Catch-22 by Joseph Heller

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61k33tu1calYossarian is a soldier fighting in Italy during World War II who is angry about all the people who are trying to kill him, especially in his own army where more and more flight missions are being added every day. But Yossarian finds himself in the middle of a Catch-22: if he requests to be grounded and returned home, he must be sane enough to keep flying missions, which is an action only someone who is insane would do.

Although it took me a long time to read through Catch-22, I have to say that I really enjoyed the story. The officers and the circumstances they are put in were a bit silly at times, which made the book entertaining, but these moments were matched with plenty of serious, down-to-Earth moments that show the dangers and consequences of war. The story tends to jump around a bit, and tells of some of the same instances from different points of view, but what I liked about that was each point of view added more to the side story being told and then veered off to another side story which all came together in the end to help form the overall plot. The best part: it wasn’t confusing. Heller did an amazing job at keeping each story moving and coherent so it’s easy to recall when it’s being retold. I would say my only issue with the book was that I thought there were a lot of characters to keep up with and I had a tendency to mix some of them up, most notably Major Danby and Dunbar, which is probably because their names have a lot of the same letters in them.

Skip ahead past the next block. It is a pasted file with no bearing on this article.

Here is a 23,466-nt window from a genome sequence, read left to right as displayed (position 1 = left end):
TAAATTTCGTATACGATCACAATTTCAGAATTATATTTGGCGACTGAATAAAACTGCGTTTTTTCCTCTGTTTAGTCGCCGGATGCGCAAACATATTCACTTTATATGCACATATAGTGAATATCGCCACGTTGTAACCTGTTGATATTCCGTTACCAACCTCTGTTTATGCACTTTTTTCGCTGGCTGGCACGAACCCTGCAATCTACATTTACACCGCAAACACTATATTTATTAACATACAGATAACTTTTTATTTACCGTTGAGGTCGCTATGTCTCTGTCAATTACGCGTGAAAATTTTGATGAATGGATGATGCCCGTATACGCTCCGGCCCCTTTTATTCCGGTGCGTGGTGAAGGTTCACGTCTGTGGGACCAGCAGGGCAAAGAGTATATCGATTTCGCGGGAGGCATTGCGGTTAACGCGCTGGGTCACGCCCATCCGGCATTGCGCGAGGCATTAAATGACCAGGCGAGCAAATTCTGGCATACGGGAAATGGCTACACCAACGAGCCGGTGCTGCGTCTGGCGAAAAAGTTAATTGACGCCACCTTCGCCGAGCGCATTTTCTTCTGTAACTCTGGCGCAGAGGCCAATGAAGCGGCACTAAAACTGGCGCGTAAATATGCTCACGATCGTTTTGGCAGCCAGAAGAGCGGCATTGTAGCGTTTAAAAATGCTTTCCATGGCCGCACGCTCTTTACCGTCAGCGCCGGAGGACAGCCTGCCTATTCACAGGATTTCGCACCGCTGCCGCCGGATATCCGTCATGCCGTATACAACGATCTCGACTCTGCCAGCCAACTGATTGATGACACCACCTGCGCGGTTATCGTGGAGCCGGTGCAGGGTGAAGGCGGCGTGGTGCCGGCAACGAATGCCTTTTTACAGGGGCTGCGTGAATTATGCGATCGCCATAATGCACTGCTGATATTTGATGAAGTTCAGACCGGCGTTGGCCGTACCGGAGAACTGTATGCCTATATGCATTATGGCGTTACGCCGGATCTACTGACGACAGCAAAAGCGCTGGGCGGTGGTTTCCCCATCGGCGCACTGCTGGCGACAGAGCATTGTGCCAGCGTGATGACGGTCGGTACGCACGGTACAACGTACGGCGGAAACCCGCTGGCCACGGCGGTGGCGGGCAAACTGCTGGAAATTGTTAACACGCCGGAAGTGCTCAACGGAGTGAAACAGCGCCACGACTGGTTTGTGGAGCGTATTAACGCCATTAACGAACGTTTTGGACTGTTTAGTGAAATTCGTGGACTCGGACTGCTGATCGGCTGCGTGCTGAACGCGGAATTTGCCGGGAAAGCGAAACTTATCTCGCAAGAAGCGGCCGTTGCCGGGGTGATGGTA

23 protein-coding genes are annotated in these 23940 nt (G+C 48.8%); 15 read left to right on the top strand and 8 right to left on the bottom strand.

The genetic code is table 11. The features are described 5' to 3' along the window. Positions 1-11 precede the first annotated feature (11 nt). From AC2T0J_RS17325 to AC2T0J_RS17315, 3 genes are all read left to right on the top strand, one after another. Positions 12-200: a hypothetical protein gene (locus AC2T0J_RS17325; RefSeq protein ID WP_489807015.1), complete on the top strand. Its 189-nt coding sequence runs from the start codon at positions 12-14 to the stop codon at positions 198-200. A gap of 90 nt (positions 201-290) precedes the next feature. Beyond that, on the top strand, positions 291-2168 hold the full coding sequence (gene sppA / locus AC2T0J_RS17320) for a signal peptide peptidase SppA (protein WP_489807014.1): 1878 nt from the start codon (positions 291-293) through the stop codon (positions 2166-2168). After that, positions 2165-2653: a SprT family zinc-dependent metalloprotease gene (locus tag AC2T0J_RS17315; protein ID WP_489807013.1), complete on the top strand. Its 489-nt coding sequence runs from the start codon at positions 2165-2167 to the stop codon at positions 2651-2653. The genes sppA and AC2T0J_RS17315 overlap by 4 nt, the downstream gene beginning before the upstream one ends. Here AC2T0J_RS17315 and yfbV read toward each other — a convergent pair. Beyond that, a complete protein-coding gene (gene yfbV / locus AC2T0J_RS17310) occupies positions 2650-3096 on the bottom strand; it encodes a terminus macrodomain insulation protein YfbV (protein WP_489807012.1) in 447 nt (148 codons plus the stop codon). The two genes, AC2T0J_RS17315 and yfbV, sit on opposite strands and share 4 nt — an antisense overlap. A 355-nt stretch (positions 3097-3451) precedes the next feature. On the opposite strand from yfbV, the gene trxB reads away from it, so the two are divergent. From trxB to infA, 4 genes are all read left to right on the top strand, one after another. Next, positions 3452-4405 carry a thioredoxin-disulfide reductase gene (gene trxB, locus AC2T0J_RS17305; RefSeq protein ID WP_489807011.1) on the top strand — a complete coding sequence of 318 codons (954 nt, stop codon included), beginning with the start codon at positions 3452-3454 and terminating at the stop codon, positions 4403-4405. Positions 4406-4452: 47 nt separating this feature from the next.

For me, Catch-22 was a book I had to read when I was completely awake. I usually like to read for a bit before bed, but I noticed when I would sit to read this one at night I would fall asleep within a few pages. That’s not saying that the book was bad or boring: when I was alert and awake I enjoyed the story a lot. I think it was because the story is pretty dense. Catch-22 is not a book that’s a breeze to read through. It involves a lot of connecting stories and thinking and understanding to really get the overall meaning of what Heller is getting at. But it is definitely worth the read.

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